Within the United States, 58.6% of staff working in nursing homes are vaccinated. That figure, however, does not indicate how the vaccination rates vary among health care workers within those facilities. A new study released by the Centers for Disease Control and Prevention (CDC) found that those with the most resident contact – nurses and nurse aides – had the lowest vaccination coverage. Furthermore, it concluded that the disparities in vaccination rates among staff in long-term care facilities likely mirror social disparities that are found in the surrounding communities.
The CDC analyzed COVID-19 vaccination data submitted from March 1 – April 4, 2021, of health care workers in long-term care facilities. The study showed a 30 percentage-point difference in vaccination rates between physicians/advanced practice providers (75.1%) and nurse aides (45.6%). Vaccination rates for registered nurses and licensed practical/vocational nurses were 56.7%.
It was found that facilities with the lower vaccination levels were in “socially vulnerable” areas. The study suggested that these findings highlight health equity issues and potential risks. Nurse aides are disproportionately women, racial and ethnic minorities, and are more likely to have underlying health conditions that make adverse outcomes from COVID-19 more likely. The CDC study suggests a potential remedy would be to focus vaccination promotion and outreach efforts on socially vulnerable and marginalized groups and communities.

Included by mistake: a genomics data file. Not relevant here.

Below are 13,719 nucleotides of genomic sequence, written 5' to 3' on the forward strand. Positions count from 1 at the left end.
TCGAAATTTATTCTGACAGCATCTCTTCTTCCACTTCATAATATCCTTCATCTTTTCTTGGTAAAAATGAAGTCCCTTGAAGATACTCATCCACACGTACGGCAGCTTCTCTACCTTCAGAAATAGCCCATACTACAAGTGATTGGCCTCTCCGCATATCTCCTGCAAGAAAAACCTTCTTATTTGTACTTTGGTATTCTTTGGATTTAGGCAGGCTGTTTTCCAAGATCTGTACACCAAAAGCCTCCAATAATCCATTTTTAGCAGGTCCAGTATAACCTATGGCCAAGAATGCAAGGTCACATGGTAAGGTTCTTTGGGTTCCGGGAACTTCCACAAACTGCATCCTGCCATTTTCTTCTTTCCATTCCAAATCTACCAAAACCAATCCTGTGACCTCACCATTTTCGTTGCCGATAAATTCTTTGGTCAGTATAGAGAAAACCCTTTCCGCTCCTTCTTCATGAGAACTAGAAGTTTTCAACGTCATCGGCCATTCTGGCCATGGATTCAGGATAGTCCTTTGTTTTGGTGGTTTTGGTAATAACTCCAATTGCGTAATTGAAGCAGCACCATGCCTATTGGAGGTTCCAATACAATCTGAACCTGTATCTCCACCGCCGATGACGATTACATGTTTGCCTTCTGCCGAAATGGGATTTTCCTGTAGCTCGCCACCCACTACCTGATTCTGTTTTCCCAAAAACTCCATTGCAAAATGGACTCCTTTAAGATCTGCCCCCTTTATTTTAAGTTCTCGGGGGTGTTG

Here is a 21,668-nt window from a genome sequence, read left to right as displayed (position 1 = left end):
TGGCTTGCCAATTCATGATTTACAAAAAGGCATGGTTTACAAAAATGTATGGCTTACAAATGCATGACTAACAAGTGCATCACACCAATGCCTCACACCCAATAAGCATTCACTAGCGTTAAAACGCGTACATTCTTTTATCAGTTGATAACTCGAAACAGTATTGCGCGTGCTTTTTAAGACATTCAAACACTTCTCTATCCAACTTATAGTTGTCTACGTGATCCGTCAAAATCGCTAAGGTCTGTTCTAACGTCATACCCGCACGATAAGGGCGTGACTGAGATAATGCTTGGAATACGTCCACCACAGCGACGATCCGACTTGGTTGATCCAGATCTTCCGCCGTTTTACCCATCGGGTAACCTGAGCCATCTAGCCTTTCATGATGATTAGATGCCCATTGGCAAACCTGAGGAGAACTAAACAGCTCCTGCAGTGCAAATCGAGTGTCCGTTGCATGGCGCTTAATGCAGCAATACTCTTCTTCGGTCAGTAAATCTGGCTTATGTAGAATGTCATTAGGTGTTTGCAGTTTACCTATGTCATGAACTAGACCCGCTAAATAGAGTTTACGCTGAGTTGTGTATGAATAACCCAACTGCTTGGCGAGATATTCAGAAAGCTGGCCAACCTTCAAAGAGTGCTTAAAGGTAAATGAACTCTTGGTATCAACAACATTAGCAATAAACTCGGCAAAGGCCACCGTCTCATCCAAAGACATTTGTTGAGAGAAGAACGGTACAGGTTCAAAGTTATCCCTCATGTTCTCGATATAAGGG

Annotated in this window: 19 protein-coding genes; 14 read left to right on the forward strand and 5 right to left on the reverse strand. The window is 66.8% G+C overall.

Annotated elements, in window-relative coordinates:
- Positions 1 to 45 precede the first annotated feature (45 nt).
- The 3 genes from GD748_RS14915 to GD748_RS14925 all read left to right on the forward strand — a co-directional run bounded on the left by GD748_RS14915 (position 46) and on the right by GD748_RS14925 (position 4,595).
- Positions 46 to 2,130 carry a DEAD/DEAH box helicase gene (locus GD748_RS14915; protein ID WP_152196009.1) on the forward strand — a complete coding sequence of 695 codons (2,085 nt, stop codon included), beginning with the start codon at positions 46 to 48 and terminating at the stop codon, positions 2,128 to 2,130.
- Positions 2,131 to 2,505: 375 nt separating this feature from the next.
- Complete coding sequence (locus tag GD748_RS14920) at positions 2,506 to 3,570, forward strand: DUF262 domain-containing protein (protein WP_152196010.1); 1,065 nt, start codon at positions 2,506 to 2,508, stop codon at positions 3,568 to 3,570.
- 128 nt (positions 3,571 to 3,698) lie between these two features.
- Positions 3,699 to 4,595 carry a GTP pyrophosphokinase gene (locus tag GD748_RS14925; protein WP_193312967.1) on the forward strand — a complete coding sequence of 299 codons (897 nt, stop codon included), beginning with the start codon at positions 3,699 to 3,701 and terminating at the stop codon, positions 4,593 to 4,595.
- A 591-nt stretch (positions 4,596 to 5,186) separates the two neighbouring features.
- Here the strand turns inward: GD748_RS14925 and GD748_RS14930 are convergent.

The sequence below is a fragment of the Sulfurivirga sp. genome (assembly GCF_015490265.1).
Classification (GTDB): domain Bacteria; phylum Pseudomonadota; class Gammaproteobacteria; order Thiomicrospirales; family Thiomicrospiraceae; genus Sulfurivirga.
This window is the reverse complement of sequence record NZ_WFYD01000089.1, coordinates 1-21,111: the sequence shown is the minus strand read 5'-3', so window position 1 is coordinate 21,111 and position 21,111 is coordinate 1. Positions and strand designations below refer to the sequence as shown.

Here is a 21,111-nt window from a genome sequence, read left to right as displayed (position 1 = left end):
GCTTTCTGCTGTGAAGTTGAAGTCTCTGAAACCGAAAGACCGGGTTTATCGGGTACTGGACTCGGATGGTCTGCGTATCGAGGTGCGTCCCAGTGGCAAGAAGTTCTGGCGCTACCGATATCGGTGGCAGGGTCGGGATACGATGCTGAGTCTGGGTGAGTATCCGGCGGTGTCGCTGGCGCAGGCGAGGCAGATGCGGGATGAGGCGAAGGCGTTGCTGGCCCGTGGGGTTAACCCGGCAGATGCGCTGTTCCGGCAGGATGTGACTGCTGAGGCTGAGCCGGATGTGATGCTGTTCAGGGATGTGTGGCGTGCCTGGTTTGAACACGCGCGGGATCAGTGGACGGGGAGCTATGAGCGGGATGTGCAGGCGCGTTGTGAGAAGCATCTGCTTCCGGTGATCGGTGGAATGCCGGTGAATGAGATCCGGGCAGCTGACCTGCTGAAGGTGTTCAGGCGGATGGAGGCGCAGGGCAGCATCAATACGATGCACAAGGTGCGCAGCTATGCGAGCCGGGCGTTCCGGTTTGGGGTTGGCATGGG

August 5, 2021 – C. St. John
 CMS. COVID-19 Nursing Home Data. (Updated July 18, 2021). Available at: https://data.cms.gov/covid-19/covid-19-nursing-home-data
 Lee JT, Althomsons SP, Wu H, et al. Disparities in COVID-19 Vaccination Coverage Among Health Care Personnel Working in Long-Term Care Facilities, by Job Category, National Healthcare Safety Network — United States, March 2021. MMWR Morb Mortal Wkly Rep 2021;70:1036–1039. Available at: http://dx.doi.org/10.15585/mmwr.mm7030a2external icon